One of the tools in the photographer's toolbox is Depth of Field (DoF), which is the parameter that will define the part of the picture in focus, and the portion out of focus (blurred).
In the above photograph, the DoF is very shallow: almost only the bird is in focus, and the background is so blurred it is hard to know if it is grass, bushes, trees, or a piece of green cardboard!
DoF: measure it? Calculate it!To be more precise, the Depth of Field is the zone within the focus near limit and far limit: everything before the near limit and after the far limit is considered out of focus. Yes, the DoF is actually a distance! Ok, maybe you were already aware of it. But did you know you can calculate it? Physicists and Mathematicians are amazing. They have built a model to calculate, or rather make an approximation of the DoF. Here it is:
- D is the distance between the camera and the subject (m),
- H is the hyperfocal distance (m).
- f is the focal length (m),
- N is the f-Number (no unit),
- c is the circle of confusion for the film/sensor of the camera (m).
In any given situation, with these formulae, you can calculate the DoF, pretty interesting, uh? Sorry for the Maths, but it is solely for the sake of explanation. I bet you don't want to calculate DoF with the formula by yourself; luckily, there are several websites which offer to do the calculation for you, here are a few examples:
- fcalc.net can calculate DoF among other interesting things,
- dofmaster provides a nice DoF calculator and other useful stuff.
Manage DoFDepth of Field is essential in a phtograph, you definitely want to manage it. How? I will help you out, by analyzing the formula from the previous paragraph.
Many parameters appear in the formulae, let's have a look at them:
- D, the distance between the camera and the point you set focus on. You can change this parameter by moving or by making the subject move, but this will obviously have an effect on composition,
- f, the focal length, can be changed either by setting it on your lens or by switching lenses (if you have more than one). This will also obviously have an effect on composition,
- N, the f-Number, is the most easy parameter to change, you just have to set it on your camera (if available). It determines how wide the diaphragm opens. This has an effect on how much light is transmitted to the film/sensor (the greater the f-Number the less light is transmitted),
- c, is a constant determined by the size of the film/sensor. Thus it is not possible to change it (except if you use a different camera).
Out of 4 parameters, 3 can be easily changed: let's focus on these elements and take a real situation as a case of study.
You own a Canon 1DX camera (yes, you are rich!!) and a EF 24-70mm f/2.8L USM lens. The sensor has a circle of confusion of approximatively 0.03mm (0.00003m).
You want to take a picture of a bird on a tree with bushes behind, which is 4m away. At first, you set the f-Number to f/4 and the widest angle available by setting the focal length to 24mm (0.024m).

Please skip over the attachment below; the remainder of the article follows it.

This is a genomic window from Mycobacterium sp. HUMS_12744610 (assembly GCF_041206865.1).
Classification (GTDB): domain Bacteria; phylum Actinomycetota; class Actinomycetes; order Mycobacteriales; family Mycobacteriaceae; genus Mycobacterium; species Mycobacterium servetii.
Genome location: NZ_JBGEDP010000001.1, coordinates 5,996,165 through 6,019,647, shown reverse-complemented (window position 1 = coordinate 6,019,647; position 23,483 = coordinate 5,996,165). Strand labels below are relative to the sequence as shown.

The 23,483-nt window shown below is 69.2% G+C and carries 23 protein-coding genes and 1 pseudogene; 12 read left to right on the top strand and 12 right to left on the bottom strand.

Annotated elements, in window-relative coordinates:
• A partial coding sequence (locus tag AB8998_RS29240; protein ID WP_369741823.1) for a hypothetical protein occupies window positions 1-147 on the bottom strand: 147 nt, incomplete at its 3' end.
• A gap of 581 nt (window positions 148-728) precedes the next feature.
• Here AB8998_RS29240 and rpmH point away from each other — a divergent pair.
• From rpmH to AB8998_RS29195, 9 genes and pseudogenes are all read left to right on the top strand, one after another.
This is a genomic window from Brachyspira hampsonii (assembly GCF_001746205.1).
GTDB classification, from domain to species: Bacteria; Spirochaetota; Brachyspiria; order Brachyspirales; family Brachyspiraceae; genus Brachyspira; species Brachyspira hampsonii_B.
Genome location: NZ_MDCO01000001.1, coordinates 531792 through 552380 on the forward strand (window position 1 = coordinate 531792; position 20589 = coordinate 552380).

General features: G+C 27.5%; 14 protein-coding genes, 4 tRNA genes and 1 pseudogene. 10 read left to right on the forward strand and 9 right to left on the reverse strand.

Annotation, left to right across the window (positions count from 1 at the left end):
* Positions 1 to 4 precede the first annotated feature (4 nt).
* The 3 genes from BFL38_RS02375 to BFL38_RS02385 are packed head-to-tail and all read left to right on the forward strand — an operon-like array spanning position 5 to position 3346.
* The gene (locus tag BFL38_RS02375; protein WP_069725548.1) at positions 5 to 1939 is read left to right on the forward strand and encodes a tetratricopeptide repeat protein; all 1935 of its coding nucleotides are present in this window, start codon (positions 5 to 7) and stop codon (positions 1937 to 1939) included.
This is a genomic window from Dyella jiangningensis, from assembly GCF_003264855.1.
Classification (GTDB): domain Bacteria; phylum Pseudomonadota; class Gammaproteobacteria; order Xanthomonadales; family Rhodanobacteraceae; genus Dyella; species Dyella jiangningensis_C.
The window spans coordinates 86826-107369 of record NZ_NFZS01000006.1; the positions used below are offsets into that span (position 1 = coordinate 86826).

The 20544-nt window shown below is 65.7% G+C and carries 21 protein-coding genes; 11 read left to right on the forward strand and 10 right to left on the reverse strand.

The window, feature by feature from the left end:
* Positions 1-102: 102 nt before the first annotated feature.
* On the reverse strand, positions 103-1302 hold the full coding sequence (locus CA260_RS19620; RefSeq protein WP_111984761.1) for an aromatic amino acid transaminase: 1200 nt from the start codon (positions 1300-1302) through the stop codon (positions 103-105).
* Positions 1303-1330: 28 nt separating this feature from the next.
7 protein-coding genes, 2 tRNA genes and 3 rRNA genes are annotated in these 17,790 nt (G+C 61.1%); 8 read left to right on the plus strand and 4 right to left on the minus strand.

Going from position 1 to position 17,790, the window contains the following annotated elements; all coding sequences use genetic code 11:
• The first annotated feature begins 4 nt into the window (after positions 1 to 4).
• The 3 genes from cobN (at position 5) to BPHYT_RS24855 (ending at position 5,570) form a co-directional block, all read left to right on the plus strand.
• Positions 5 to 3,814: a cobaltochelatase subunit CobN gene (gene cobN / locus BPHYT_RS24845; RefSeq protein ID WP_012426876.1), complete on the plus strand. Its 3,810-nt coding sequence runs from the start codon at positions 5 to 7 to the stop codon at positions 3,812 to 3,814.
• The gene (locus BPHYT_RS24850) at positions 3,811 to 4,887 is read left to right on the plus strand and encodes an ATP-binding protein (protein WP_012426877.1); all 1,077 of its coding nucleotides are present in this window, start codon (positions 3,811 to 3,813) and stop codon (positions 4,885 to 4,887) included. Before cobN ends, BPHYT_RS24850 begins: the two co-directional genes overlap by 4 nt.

In the start situation, using dofmaster's calculator, you know you have a DoF of about 21.1m. That means the bird, the tree and probably the bushes will appear sharp on the photograph no problem.
Now, go 2 steps back, let's say one meter. You are now 5m from the bird, the DoF is infinite and all the landscape is sharp!
Go 4 steps forward, you are 3m from the bird, the DoF is now 6m and the bushes are a little blurred.
Go 2 more steps forward and (2m from the bird), if the bird did not flee, the DoF is now 2m and even the tree is not sharp everywhere.
As you can see, the distance to the subject can change the DoF a lot. The closer to the subject, the more shallow the DoF.
Let's go back to the start situation. The DoF is 21.1m.
Instead of stepping forward, we want to zoom in using the focal length. We increase the focal length to 48mm, and the DoF falls down to 1.72m! Goodbye background, bird is the center of attention.
When you think about it, stepping forward or zooming in have the same influence: the subject seems closer. Same conclusion as before, the closer to the subject, the more shallow the DoF.
Back to the start situation. You want to play with the f-Number now.
Let's set it to 5.6 (one stop): the DoF is now infinite.
Set it to 2.8 (one stop the other way): DoF = 7.1m.
The lower the f-Number, the more shallow the DoF.
As you can see, these three parameters have a great influence on Depth of Field. But nothing comes without a counterpart.
ConsequencesBy reading the following paragraph, one might want to conclude it is easy to adjust the DoF: simply change the f-Number! Unfortunately, nothing is simple and photography is a matter of balance.
You can increase the f-Number to increase the DoF, this is right. The counterpart is less light will be transmitted to the sensor. To keep a good exposure, you will have to either increase the exposure time or the ISO: the first will result in possible motion blur (which is neither good or bad but changes the picture), the second might add noise. Not to mention if you are in a low light situation, you might want to use as much light as possible. See? Not that simple.
Moving forward or backward from your subject also changes the DoF, but it changes the composition in a strong way, so does focal length adjustment.
Worse, lenses do not provide the same image quality for every focal length and every f-Number. Got a headache yet? Calm down. In a given situation, what you want to think thru is: what result do you want to get?
Then what do you need to do? Experience! Try things out, get to know your gear better, explore. Theory alone is meaningless.